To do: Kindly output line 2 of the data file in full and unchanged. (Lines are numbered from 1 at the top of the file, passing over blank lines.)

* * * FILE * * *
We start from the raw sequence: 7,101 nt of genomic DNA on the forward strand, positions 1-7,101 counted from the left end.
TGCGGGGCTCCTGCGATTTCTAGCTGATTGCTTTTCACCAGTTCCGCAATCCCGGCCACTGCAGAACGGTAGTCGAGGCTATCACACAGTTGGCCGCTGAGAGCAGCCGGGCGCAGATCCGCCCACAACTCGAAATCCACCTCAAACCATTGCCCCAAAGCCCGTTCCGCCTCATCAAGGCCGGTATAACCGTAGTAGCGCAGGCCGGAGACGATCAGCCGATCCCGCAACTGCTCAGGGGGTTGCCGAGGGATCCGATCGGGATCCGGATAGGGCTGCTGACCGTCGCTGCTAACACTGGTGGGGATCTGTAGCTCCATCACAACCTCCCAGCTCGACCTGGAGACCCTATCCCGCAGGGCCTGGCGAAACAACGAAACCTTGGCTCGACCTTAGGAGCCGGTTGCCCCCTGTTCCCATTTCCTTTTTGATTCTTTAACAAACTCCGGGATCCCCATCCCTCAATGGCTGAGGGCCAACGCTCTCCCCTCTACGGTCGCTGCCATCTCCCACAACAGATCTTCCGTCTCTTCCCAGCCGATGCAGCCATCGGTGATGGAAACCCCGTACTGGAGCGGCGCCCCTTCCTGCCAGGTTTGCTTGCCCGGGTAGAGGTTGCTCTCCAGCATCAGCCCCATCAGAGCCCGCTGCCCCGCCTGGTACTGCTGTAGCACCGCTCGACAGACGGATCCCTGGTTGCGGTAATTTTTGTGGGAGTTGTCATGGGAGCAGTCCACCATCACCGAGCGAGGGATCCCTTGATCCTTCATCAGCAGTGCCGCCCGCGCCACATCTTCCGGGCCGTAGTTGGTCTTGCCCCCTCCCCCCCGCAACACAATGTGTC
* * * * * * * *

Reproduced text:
TGCGGGGCTCCTGCGATTTCTAGCTGATTGCTTTTCACCAGTTCCGCAATCCCGGCCACTGCAGAACGGTAGTCGAGGCTATCACACAGTTGGCCGCTGAGAGCAGCCGGGCGCAGATCCGCCCACAACTCGAAATCCACCTCAAACCATTGCCCCAAAGCCCGTTCCGCCTCATCAAGGCCGGTATAACCGTAGTAGCGCAGGCCGGAGACGATCAGCCGATCCCGCAACTGCTCAGGGGGTTGCCGAGGGATCCGATCGGGATCCGGATAGGGCTGCTGACCGTCGCTGCTAACACTGGTGGGGATCTGTAGCTCCATCACAACCTCCCAGCTCGACCTGGAGACCCTATCCCGCAGGGCCTGGCGAAACAACGAAACCTTGGCTCGACCTTAGGAGCCGGTTGCCCCCTGTTCCCATTTCCTTTTTGATTCTTTAACAAACTCCGGGATCCCCATCCCTCAATGGCTGAGGGCCAACGCTCTCCCCTCTACGGTCGCTGCCATCTCCCACAACAGATCTTCCGTCTCTTCCCAGCCGATGCAGCCATCGGTGATGGAAACCCCGTACTGGAGCGGCGCCCCTTCCTGCCAGGTTTGCTTGCCCGGGTAGAGGTTGCTCTCCAGCATCAGCCCCATCAGAGCCCGCTGCCCCGCCTGGTACTGCTGTAGCACCGCTCGACAGACGGATCCCTGGTTGCGGTAATTTTTGTGGGAGTTGTCATGGGAGCAGTCCACCATCACCGAGCGAGGGATCCCTTGATCCTTCATCAGCAGTGCCGCCCGCGCCACATCTTCCGGGCCGTAGTTGGTCTTGCCCCCTCCCCCCCGCAACACAATGTGTC